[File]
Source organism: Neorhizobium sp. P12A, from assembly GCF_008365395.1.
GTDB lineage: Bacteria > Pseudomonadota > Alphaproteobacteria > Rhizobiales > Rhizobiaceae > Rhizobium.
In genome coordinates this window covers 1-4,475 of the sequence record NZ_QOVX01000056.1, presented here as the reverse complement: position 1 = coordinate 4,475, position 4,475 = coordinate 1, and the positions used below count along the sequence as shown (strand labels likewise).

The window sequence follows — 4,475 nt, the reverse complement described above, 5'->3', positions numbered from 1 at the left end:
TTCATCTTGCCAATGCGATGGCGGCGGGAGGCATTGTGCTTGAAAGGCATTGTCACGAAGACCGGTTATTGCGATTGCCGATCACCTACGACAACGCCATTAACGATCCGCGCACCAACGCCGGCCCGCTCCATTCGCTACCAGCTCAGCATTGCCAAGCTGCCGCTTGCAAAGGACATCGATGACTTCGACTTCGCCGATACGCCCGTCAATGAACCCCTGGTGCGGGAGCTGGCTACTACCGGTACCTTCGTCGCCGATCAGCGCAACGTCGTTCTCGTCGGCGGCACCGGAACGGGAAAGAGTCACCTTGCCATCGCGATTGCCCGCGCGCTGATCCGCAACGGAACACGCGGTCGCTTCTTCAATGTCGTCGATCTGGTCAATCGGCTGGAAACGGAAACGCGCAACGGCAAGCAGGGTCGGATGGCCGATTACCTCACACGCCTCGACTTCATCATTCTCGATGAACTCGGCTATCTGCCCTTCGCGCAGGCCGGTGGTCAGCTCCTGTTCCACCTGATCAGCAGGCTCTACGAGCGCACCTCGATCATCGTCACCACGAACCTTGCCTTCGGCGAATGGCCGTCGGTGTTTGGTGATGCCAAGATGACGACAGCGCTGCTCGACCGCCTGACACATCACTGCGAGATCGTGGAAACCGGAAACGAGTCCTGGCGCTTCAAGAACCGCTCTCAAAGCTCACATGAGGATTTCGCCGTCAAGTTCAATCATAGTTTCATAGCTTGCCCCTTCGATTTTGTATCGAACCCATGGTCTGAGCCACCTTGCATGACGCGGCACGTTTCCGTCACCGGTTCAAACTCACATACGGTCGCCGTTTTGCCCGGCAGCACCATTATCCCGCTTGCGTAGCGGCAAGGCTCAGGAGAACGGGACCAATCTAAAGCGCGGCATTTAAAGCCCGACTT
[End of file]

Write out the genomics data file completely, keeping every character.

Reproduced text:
Source organism: Neorhizobium sp. P12A, from assembly GCF_008365395.1.
GTDB lineage: Bacteria > Pseudomonadota > Alphaproteobacteria > Rhizobiales > Rhizobiaceae > Rhizobium.
In genome coordinates this window covers 1-4,475 of the sequence record NZ_QOVX01000056.1, presented here as the reverse complement: position 1 = coordinate 4,475, position 4,475 = coordinate 1, and the positions used below count along the sequence as shown (strand labels likewise).

The window sequence follows — 4,475 nt, the reverse complement described above, 5'->3', positions numbered from 1 at the left end:
TTCATCTTGCCAATGCGATGGCGGCGGGAGGCATTGTGCTTGAAAGGCATTGTCACGAAGACCGGTTATTGCGATTGCCGATCACCTACGACAACGCCATTAACGATCCGCGCACCAACGCCGGCCCGCTCCATTCGCTACCAGCTCAGCATTGCCAAGCTGCCGCTTGCAAAGGACATCGATGACTTCGACTTCGCCGATACGCCCGTCAATGAACCCCTGGTGCGGGAGCTGGCTACTACCGGTACCTTCGTCGCCGATCAGCGCAACGTCGTTCTCGTCGGCGGCACCGGAACGGGAAAGAGTCACCTTGCCATCGCGATTGCCCGCGCGCTGATCCGCAACGGAACACGCGGTCGCTTCTTCAATGTCGTCGATCTGGTCAATCGGCTGGAAACGGAAACGCGCAACGGCAAGCAGGGTCGGATGGCCGATTACCTCACACGCCTCGACTTCATCATTCTCGATGAACTCGGCTATCTGCCCTTCGCGCAGGCCGGTGGTCAGCTCCTGTTCCACCTGATCAGCAGGCTCTACGAGCGCACCTCGATCATCGTCACCACGAACCTTGCCTTCGGCGAATGGCCGTCGGTGTTTGGTGATGCCAAGATGACGACAGCGCTGCTCGACCGCCTGACACATCACTGCGAGATCGTGGAAACCGGAAACGAGTCCTGGCGCTTCAAGAACCGCTCTCAAAGCTCACATGAGGATTTCGCCGTCAAGTTCAATCATAGTTTCATAGCTTGCCCCTTCGATTTTGTATCGAACCCATGGTCTGAGCCACCTTGCATGACGCGGCACGTTTCCGTCACCGGTTCAAACTCACATACGGTCGCCGTTTTGCCCGGCAGCACCATTATCCCGCTTGCGTAGCGGCAAGGCTCAGGAGAACGGGACCAATCTAAAGCGCGGCATTTAAAGCCCGACTT